Jon Stewart: It seems like, in reading it, the basic idea of the book is that a lot of what we know about the run up to the Iraq war, a lot of conventional wisdom, is wrong. This idea, and I think it's something that you might take offense to, that we were misled into war somehow. Now, from this side of it, I always felt like we were misled so let's bridge that gap in ten minutes. What makes you say we were not misled? What was so honest about it?
Douglas Feith: I think the administration had an honest belief in the things that it said. Some of the things that it said that were part of the rationale for the war were wrong but errors are not lies. I think much of what the administration said was correct and provided an important argument that leaving Saddam Hussein in power would have been extremely risky even though the president's decision to remove him was extremely risky.
Jon Stewart: Let me stop you there. The president's decision to remove him was extremely risky. That's not the sense that the American people got in the run up. The sense that you got was we'll be greeted as liberators, it'll last maybe 6 weeks, maybe 6 months, it'll pay for itself. All these scenarios that were publicly proffered never happened. You said something that I thought was interesting. "The common refrain that the post war has been a disaster is only true if you had unrealistic expectations." Where would we have gotten those expectations?
Douglas Feith: Well, there were a lot of things that did not go according to expectations. We know that the war has been bloodier and costlier and lengthier than anybody hoped but the president had an extremely difficult task. After 9/11, there was a great sensitivity to our vulnerability.
Douglas Feith: There was a serious consideration of the very great risks of war and I think that many of them actually were discussed with the public but, to tell you the truth, looking back, this administration made gross errors in the way it talked about the war, some of them were very obvious like the WMDs.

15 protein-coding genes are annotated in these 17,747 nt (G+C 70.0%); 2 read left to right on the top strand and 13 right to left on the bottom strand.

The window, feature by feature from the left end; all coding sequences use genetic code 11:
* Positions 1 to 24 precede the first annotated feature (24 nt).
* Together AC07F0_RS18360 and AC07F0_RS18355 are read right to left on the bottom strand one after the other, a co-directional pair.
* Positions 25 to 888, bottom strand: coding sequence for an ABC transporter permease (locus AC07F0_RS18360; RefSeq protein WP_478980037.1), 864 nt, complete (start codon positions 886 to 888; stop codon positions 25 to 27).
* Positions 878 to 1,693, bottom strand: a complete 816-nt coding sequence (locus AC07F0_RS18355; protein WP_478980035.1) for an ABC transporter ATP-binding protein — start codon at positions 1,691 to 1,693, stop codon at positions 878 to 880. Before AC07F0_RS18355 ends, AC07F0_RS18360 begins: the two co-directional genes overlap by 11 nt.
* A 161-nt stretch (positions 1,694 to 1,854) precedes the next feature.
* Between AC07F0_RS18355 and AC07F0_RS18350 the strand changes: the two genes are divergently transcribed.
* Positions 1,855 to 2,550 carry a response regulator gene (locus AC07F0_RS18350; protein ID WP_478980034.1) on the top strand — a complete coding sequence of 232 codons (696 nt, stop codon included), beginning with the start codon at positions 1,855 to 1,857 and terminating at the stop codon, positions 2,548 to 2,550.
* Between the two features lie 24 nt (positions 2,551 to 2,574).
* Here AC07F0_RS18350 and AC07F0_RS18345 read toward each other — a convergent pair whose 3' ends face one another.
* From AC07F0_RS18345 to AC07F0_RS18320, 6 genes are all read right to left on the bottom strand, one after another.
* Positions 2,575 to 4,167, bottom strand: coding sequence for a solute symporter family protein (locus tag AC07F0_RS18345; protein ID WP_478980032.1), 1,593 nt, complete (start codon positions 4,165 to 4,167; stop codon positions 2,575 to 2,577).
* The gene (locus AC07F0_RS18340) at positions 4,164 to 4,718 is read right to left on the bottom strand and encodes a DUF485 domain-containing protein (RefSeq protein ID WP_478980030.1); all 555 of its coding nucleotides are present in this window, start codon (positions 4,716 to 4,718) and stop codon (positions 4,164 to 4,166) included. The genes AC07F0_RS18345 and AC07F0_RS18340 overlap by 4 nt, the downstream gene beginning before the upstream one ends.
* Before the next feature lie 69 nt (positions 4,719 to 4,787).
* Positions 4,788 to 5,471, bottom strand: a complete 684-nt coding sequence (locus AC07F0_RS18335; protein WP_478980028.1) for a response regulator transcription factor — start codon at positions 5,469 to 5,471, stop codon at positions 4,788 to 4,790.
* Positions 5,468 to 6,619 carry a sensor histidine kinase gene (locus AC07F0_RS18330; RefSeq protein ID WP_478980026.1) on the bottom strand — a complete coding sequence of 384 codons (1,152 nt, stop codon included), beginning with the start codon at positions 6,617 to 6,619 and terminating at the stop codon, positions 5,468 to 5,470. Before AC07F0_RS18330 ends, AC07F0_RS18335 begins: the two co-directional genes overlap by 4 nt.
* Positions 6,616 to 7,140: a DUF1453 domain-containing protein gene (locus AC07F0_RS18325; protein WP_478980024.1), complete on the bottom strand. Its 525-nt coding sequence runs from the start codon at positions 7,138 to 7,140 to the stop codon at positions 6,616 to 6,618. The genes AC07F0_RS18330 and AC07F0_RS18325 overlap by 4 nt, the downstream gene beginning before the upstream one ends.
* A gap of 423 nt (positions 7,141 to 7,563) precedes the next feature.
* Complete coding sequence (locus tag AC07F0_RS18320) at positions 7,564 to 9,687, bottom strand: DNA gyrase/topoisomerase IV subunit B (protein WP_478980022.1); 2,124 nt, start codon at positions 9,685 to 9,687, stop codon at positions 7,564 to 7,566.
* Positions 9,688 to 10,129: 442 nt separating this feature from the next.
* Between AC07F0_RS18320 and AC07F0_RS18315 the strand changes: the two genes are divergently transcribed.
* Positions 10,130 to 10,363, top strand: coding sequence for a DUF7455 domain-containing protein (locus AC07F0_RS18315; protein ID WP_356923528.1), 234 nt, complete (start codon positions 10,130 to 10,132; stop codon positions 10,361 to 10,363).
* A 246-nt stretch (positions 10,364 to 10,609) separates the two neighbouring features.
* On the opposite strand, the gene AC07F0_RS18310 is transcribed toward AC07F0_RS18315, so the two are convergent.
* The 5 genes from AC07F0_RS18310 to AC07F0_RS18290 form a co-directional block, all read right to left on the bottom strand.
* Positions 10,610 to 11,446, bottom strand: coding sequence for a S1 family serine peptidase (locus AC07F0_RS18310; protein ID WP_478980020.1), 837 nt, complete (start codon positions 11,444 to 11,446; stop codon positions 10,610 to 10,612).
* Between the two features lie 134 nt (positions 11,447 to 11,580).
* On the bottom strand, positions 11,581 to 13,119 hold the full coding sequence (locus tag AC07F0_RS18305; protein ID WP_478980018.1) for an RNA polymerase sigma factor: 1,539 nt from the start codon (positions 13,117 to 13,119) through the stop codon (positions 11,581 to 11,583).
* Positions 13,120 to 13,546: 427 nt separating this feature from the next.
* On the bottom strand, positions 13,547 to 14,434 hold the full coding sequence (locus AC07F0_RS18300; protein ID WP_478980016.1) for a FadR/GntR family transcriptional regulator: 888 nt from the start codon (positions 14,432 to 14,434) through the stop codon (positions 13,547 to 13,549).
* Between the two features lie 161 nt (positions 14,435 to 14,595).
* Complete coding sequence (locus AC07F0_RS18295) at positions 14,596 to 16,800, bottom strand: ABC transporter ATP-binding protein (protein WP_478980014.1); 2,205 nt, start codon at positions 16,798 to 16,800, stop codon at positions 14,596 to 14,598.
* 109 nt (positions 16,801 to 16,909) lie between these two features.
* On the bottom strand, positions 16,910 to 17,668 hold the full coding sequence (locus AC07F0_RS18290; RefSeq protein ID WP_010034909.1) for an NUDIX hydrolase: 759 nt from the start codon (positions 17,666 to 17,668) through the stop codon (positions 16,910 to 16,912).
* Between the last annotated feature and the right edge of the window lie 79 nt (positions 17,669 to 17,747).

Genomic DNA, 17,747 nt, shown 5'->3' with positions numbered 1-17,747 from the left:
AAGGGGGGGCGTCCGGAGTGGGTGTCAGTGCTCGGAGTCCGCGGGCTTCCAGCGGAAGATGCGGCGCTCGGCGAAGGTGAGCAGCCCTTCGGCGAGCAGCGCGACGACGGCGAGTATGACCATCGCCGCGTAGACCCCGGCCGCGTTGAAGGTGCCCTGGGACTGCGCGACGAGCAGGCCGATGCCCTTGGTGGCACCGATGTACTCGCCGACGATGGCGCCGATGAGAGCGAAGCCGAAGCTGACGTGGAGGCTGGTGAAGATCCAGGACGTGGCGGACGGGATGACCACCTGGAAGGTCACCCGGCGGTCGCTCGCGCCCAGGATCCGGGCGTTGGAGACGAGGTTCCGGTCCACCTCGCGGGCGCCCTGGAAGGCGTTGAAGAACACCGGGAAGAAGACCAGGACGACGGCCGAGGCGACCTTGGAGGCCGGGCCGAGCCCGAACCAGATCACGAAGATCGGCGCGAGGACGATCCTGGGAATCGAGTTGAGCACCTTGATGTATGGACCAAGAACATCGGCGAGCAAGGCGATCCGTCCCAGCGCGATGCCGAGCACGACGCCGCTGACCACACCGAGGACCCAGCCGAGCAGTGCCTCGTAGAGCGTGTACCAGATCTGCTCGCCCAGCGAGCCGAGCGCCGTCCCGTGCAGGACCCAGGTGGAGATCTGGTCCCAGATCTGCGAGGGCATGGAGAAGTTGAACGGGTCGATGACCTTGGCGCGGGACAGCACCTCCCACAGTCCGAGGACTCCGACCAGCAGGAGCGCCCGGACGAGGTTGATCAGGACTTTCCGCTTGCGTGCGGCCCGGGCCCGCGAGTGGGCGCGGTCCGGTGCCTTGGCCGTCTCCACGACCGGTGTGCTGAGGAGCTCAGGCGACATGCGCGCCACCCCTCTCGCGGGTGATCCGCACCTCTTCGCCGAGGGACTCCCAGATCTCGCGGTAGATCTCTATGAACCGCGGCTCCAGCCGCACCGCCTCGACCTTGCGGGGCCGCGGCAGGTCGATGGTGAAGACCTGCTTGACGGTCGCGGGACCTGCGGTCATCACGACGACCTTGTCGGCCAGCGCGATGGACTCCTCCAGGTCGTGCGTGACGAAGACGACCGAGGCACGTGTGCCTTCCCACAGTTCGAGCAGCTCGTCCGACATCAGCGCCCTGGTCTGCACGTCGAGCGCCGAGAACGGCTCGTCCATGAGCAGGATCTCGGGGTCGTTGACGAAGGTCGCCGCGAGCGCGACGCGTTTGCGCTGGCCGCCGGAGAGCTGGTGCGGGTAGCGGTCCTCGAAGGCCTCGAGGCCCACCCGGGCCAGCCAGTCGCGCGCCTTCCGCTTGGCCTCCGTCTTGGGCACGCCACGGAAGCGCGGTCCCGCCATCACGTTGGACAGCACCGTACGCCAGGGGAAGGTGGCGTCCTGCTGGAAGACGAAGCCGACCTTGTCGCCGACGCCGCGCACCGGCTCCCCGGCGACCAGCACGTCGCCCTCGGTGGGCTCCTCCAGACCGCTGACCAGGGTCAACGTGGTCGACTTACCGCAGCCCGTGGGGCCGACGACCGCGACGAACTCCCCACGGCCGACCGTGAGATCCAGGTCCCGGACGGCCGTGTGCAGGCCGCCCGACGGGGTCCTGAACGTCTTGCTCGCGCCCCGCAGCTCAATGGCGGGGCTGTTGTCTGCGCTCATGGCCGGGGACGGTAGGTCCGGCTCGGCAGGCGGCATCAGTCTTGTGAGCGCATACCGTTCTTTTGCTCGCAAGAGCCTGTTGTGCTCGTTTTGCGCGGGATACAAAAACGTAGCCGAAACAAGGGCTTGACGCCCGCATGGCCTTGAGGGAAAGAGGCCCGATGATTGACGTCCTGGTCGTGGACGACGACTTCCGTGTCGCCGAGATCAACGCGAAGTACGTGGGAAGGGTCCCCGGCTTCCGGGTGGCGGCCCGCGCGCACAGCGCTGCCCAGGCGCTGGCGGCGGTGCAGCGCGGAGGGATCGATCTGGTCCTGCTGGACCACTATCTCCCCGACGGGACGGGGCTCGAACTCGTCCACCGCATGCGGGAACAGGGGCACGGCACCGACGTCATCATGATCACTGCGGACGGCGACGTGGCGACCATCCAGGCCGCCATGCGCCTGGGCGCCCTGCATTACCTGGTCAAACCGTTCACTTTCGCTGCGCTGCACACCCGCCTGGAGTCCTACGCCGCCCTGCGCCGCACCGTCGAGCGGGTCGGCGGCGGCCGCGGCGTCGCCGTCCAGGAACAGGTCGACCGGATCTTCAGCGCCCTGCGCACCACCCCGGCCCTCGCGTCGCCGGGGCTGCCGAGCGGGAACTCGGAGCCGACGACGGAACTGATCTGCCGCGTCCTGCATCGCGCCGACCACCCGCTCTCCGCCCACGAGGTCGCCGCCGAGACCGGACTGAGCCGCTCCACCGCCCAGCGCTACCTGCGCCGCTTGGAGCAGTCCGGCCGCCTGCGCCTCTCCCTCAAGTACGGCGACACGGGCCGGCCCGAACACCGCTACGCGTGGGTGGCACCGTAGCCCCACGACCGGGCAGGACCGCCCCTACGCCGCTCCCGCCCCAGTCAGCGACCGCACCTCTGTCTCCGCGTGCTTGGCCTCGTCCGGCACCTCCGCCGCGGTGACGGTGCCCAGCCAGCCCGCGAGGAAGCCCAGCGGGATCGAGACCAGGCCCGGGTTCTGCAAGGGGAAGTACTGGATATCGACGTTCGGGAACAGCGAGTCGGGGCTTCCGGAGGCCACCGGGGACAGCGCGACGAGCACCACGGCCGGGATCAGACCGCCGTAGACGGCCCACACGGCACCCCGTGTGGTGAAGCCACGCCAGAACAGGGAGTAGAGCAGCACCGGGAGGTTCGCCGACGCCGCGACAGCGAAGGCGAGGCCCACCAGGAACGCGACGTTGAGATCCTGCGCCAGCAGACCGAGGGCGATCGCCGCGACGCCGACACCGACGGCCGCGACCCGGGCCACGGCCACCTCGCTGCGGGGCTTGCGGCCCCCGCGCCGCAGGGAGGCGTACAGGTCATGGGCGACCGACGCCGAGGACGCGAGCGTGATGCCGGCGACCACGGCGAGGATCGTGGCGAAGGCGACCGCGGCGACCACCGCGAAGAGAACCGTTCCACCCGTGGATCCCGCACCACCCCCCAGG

Jon Stewart: …If you knew the perils but the conversation that you had with the public painted a rosier picture, how is that not deception?
Douglas Feith: I think a lot of people's perceptions of what was said are filtered through the recent history and the recent history has been very unhappy in a lot of ways…and people look back and I think they misremember a lot…
Jon Stewart: ...I think I remember pretty clearly the general tenor of what the government was saying to the people in the run up to the war. We have two choices. The risk of doing nothing is far greater than the risk of going in. But the risks of going in were never quantified…A willful selling of the positive and a pushing back of the negative.
Douglas Feith: The administration grossly mishandled the public explanation…I don't think it was dishonesty.
Jon Stewart: Just because your intentions are good and noble and you believe it to be the right move for the country doesn't make it honesty. I'll say why I think why: because you removed the ability for the American public to make an informed decision and once you have removed that then you no longer have, I think, the authority. Because what you've done is you've told us what part of the argument you think is appropriate for us to know about.
Jon Stewart: There was no momentum for a war in Iraq. The momentum had to be generated somewhere. Afghanistan had its own momentum. We were attacked from there. Bin Laden was taking refuge there with the Taliban. To get the country to mobilize in Iraq took effort.
Douglas Feith: I think you're looking at it differently from the way we're looking at it.
Jon Stewart: I believe that is correct.
Douglas Feith: There was a moment when the president wanted to focus on diplomacy…it was more than a moment. It was a period of months…The president didn't want to put out a signal that he had decided to go to war when he hadn't decided…
Jon Stewart: This administration is very sophisticated in the art of propaganda and public relations.
Douglas Feith: I disagree…I strongly disagree.
Jon Stewart: Being bad at it doesn't mean you're not sophisticated.
Jon Stewart: I appreciate you being here. I know you and I disagree somewhat on the war. But we may agree. What's your favorite baseball team?
Douglas Feith: Philadelphia Phillies.
Jon Stewart: Oh man, we really disagree. Mets!
Moment of Zen: Fox News interview, from April 27, of the president, talking about giving his daughter away on May 10.
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